Published 5th October 2011
Many people think that because they don’t own a lot of property they don’t need a Will because people presume that if there isn’t a lot to pass to others that when they die then it’s not that hard to sort out. But it is not as simple as that. Most people don’t realise the landmine field that can apply when they die intestate.
And why should they? It’s not something that people think about all that much, and don’t tend to think about until they get a bit older anyway, but these are just some of the reasons why you should make a will. I have left out some of the more complicated ones that don’t apply so much, such as Inheritance Tax, complicated trust property and larger business issues, and set out the most common reasons that people should have a will.
You should also make a will for the simple reason that if Executors are appointed the process is made so much easier for your family. Assests can be dealt with simply and not be subject to freezing by the Courts, and with a lot less red tape.
You should have a Will if any of the following apply:
If you have children: In order to choose who will look after them and ensure there are funds in place to keep them. Children under the age of 18 cannot inherit money or property so anything they inherit (if anything, without a Will intestacy applies, and depending on the size of your estate your children may not benefit at all.) It is also important to specify Guardianship, who will look after the children, especially if you are no longer in a relationship with the children’s other parent.
Unmarried couples: Whilst there are plans to change this, currently the law doesn’t really recognise un-married, or un-civil partnered, couples as having legal rights over the other’s property, even if you have been together for a significant amount of time. Joint property will pass to the other party, but even then there can be problems.
Another major problem is that if one party dies intestate their assets can be frozen. These funds can be frozen for years whilst the estate is administered which can lead to huge financial problems for the surviving party (e.g. if the deceased was contributing to or paying the mortgage from an account held in their name only). Even joint accounts can be frozen when the estate is in administration.
If the house was in the sole name of the deceased the surviving partner will receive no interest in it unless they can prove legal rights that have established over time (by way of a “resulting trust” or a “constructive trust”).
I cannot stress enough how important it is for unmarried couples to make a will as most people do not realise that a long term partner does not automatically benefit from their partner’s Will.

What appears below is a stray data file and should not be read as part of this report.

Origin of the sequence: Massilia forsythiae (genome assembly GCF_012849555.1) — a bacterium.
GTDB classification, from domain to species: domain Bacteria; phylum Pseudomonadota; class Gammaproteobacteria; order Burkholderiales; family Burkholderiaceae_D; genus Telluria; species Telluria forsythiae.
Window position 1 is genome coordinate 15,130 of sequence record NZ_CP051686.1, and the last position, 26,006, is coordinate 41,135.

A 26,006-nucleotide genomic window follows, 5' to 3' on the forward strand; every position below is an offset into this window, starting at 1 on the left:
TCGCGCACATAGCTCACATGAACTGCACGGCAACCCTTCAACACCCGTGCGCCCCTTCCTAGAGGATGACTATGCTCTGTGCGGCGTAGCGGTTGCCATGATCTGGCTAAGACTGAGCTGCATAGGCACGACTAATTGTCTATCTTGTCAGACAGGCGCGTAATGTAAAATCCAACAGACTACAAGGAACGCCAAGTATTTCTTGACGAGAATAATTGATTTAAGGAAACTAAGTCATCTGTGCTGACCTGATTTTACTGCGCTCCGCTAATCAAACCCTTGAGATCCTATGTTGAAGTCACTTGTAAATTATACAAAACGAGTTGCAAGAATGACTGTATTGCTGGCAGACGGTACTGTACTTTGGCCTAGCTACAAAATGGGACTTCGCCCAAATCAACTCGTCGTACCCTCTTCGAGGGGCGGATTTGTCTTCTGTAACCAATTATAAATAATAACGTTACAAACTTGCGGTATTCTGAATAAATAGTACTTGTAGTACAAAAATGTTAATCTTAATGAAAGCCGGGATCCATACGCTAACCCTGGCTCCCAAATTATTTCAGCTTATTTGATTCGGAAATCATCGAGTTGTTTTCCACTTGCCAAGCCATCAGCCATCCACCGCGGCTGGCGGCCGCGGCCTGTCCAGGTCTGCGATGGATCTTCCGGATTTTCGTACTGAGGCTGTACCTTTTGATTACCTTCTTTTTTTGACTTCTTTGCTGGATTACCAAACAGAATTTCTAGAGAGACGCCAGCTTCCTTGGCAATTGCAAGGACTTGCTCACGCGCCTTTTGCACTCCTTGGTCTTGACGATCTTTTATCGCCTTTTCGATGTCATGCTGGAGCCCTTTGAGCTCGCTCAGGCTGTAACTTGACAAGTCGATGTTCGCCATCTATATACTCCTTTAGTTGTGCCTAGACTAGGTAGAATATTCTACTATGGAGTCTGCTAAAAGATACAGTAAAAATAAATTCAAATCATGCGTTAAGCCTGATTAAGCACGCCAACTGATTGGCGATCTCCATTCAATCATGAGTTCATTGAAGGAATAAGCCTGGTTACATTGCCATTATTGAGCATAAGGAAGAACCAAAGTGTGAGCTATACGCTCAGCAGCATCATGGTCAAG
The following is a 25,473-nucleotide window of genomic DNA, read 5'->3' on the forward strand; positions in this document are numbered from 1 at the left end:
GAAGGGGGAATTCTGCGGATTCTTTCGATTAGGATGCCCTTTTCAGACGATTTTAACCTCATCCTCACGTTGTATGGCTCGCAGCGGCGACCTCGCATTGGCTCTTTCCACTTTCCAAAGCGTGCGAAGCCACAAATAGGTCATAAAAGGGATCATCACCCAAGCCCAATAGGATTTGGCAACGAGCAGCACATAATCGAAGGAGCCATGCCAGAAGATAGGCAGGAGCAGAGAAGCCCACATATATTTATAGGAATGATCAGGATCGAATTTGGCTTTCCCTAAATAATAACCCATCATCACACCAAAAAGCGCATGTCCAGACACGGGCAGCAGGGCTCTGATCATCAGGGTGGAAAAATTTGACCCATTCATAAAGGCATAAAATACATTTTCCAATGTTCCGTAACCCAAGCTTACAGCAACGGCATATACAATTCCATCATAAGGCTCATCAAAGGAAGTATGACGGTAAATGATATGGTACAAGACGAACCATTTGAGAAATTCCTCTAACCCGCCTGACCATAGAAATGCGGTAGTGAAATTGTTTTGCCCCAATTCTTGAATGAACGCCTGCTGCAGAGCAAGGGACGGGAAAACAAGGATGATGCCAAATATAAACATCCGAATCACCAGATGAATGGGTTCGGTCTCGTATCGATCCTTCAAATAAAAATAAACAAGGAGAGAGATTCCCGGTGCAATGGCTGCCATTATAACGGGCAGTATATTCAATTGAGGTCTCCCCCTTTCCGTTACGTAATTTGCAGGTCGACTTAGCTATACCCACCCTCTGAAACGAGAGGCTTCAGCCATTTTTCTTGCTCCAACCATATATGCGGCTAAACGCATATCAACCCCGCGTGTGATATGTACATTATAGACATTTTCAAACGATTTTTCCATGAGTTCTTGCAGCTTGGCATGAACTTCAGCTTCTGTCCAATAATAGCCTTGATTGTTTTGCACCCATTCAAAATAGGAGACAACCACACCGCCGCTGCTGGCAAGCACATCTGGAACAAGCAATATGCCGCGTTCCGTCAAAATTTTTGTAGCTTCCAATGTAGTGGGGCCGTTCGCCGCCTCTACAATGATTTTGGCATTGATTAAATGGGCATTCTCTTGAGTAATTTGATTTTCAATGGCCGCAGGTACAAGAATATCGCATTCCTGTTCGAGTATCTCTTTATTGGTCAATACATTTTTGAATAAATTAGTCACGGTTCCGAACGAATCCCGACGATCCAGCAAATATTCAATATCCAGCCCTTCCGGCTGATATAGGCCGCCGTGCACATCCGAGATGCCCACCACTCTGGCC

If you are divorced: Your previous Will will still remain valid, but any reference to your former spouse will be omitted (and treated as if they died on the date of the marriage dissolution). However, there are still some cases where gifts to others are dependent on the gift to the spouse (e.g. a gift to be held on trust by the spouse for an infant) which may or may not remain valid dependent on the way the rest of the Will is drafted.
So if you are divorced it is essential to renew your Will to ensure that gifts to anyone who is not your former spouse still stand.
Pets: Whilst it is not possible to leave money to a pet itself it is possible to leave money in trust to ensure that a beloved animal is cared for. In most cases people can be sure their family will look after animals, but for extra peace of mind it is possible to make provision for your pets.
Friends: If you have friends you wish to inherit anything you have to specify them. You may have told them your whole life “when I die you can have my x, y and z” but that is not legally binding.
Specific funeral plans: If you know what you want your funeral to be like, you can detail it so that your family doesn’t have to make the decisions.
If you own property: ‘Joint tenant’ mortgages automatically pass to the other owner (but note that assets can be frozen and transfer of ownership can be very complicated)
If you’ve a ‘Tenants in common’ mortgage it’s important to say what happens to your share of the house. If you die intestate and you are not married to your co-habitee there can be all sorts of problems if the deceased’s family want to take possession of the deceased’s share ~ which could mean applications to the Court for sale if the surviving partner cannot afford to buy them out.
If you own a property overseas, inheritance laws may be different to theUKand it is essential to make provision for any foreign property in a Will.
If you run a small business: It’s possible with sole directors, that if you die without executors and trustees no one can make decisions on how to run the business and to authorise payments. Assets can be frozen and your business could collapse.